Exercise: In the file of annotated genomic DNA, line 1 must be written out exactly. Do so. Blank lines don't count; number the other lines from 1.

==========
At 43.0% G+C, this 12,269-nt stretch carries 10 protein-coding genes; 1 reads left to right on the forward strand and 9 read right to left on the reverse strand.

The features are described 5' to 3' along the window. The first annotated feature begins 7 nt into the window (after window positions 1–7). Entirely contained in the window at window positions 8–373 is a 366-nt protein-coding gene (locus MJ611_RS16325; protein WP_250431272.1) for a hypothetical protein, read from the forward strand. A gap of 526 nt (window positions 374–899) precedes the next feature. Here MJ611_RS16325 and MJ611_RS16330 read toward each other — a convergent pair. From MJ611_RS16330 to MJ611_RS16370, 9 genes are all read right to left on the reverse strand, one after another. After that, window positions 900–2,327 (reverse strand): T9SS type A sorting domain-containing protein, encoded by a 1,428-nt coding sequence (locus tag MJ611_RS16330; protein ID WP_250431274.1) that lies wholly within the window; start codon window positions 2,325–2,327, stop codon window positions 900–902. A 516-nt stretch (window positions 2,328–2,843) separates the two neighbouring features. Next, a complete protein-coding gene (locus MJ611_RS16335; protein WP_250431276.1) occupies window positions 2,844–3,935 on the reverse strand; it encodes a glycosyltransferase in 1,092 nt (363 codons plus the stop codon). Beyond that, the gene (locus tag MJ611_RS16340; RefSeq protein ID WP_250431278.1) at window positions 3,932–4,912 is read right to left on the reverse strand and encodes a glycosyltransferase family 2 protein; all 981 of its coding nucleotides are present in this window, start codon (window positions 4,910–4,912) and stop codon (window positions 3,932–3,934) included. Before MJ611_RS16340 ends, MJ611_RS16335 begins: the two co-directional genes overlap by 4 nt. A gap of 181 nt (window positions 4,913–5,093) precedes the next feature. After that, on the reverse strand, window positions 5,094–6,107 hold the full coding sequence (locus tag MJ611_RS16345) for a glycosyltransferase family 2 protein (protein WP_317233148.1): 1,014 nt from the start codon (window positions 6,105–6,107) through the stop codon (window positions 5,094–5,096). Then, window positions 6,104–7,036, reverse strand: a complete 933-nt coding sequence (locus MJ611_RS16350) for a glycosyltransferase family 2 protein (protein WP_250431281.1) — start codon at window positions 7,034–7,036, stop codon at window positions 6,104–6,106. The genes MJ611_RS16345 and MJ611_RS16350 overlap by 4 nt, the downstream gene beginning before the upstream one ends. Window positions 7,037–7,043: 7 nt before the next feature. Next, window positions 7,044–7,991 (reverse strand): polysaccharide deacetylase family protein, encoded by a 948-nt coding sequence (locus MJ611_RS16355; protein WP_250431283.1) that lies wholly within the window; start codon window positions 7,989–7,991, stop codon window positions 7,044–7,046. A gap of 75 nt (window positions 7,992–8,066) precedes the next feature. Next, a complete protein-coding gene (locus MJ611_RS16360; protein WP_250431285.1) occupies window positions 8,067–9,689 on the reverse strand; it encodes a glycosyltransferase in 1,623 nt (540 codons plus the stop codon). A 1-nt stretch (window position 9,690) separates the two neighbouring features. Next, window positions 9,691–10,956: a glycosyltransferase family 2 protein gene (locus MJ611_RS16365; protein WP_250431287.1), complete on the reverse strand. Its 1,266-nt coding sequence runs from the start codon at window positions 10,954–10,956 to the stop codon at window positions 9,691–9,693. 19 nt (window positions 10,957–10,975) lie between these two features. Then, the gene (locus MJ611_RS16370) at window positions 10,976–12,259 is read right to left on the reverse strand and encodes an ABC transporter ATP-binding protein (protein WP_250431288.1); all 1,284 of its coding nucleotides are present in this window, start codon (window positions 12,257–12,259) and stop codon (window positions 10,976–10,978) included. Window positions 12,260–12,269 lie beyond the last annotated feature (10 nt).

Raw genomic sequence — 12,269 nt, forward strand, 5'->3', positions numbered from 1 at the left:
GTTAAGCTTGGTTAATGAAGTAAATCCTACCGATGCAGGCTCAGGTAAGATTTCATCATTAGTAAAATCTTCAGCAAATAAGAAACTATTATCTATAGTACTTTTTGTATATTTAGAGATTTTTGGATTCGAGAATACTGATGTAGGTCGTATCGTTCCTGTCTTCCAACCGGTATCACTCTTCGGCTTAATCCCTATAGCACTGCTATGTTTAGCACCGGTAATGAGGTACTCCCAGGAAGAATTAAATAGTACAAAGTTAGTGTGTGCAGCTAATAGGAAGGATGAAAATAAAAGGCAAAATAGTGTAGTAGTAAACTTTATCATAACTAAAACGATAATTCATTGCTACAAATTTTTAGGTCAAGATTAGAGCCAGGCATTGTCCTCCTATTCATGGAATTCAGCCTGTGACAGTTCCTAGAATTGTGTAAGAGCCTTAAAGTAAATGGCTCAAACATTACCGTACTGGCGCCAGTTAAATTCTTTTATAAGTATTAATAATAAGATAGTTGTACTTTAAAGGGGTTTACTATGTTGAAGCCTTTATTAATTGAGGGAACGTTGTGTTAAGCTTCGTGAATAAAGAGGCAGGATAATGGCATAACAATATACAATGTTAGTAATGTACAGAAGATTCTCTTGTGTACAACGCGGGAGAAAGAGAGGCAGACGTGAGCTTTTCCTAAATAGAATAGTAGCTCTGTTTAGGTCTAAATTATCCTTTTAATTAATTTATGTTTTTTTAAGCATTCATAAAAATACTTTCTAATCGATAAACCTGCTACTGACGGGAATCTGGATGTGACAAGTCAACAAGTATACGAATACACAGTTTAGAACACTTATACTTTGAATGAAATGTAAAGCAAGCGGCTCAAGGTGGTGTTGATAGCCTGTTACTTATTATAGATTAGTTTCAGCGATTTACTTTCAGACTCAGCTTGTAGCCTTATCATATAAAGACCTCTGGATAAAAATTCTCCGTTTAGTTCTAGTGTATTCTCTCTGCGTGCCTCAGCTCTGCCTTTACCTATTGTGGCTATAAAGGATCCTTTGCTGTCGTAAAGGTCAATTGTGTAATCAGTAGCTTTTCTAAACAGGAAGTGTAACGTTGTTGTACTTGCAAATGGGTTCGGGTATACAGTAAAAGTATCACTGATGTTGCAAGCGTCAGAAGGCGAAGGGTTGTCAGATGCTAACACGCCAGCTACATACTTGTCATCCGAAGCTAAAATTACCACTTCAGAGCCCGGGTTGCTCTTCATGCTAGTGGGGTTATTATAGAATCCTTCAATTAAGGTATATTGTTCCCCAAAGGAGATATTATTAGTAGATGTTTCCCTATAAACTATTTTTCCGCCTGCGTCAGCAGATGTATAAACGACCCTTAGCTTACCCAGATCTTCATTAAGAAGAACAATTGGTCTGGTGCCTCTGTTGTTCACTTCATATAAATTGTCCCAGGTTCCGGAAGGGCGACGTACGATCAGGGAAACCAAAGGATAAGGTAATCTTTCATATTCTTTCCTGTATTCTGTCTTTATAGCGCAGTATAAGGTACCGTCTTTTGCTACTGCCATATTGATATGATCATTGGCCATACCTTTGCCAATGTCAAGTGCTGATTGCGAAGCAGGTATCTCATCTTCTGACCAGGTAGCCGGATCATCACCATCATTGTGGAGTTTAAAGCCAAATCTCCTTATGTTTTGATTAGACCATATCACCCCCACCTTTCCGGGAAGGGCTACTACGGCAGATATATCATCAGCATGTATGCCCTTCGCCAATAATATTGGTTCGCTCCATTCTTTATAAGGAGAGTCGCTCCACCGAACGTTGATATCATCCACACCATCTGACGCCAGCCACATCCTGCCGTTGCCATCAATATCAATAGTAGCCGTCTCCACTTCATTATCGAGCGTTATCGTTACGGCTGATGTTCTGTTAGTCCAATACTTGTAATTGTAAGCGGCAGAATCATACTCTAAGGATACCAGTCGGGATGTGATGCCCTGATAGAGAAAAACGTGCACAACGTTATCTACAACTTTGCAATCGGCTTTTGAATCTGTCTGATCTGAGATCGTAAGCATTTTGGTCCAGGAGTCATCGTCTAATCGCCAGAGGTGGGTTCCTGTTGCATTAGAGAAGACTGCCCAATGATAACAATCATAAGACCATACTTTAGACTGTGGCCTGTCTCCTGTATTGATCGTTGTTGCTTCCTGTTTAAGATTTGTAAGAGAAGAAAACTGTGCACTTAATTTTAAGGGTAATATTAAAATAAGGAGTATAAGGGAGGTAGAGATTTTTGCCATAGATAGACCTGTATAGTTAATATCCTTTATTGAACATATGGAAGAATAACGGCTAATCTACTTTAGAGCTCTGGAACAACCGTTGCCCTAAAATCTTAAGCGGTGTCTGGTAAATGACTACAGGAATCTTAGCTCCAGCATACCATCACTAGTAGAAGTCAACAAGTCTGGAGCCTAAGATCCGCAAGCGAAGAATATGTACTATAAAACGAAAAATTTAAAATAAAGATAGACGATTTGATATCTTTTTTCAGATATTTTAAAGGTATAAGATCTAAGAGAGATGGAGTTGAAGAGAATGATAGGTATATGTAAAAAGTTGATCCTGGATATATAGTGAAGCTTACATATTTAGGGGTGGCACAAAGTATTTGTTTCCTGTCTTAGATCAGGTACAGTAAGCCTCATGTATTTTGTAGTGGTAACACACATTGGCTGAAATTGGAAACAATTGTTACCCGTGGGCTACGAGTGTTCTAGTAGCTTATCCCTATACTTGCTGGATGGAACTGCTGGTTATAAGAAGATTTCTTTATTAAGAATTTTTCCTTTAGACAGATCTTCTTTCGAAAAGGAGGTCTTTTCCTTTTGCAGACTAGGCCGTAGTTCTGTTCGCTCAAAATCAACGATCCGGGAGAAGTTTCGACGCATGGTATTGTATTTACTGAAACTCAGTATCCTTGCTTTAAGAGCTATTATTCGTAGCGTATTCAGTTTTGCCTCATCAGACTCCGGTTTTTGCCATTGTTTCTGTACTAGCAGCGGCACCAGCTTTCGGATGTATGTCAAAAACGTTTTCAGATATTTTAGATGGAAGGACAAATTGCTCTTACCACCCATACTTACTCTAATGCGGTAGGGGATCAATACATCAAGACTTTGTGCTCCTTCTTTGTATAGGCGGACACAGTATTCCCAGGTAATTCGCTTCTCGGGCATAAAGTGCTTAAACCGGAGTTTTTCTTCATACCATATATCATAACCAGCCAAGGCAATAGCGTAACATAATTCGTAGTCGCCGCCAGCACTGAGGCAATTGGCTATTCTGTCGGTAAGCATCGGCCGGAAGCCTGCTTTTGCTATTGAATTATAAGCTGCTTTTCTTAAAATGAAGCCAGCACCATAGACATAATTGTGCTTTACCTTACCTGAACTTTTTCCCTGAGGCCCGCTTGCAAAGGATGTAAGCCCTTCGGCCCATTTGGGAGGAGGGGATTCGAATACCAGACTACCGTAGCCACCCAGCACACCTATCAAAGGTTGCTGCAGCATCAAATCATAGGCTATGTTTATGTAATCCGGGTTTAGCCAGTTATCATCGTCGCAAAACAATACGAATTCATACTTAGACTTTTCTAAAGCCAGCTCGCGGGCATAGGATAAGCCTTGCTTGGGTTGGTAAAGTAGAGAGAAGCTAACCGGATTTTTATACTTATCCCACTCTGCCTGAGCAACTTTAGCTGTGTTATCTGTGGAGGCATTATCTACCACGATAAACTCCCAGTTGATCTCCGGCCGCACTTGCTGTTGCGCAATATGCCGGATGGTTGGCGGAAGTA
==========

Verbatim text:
At 43.0% G+C, this 12,269-nt stretch carries 10 protein-coding genes; 1 reads left to right on the forward strand and 9 read right to left on the reverse strand.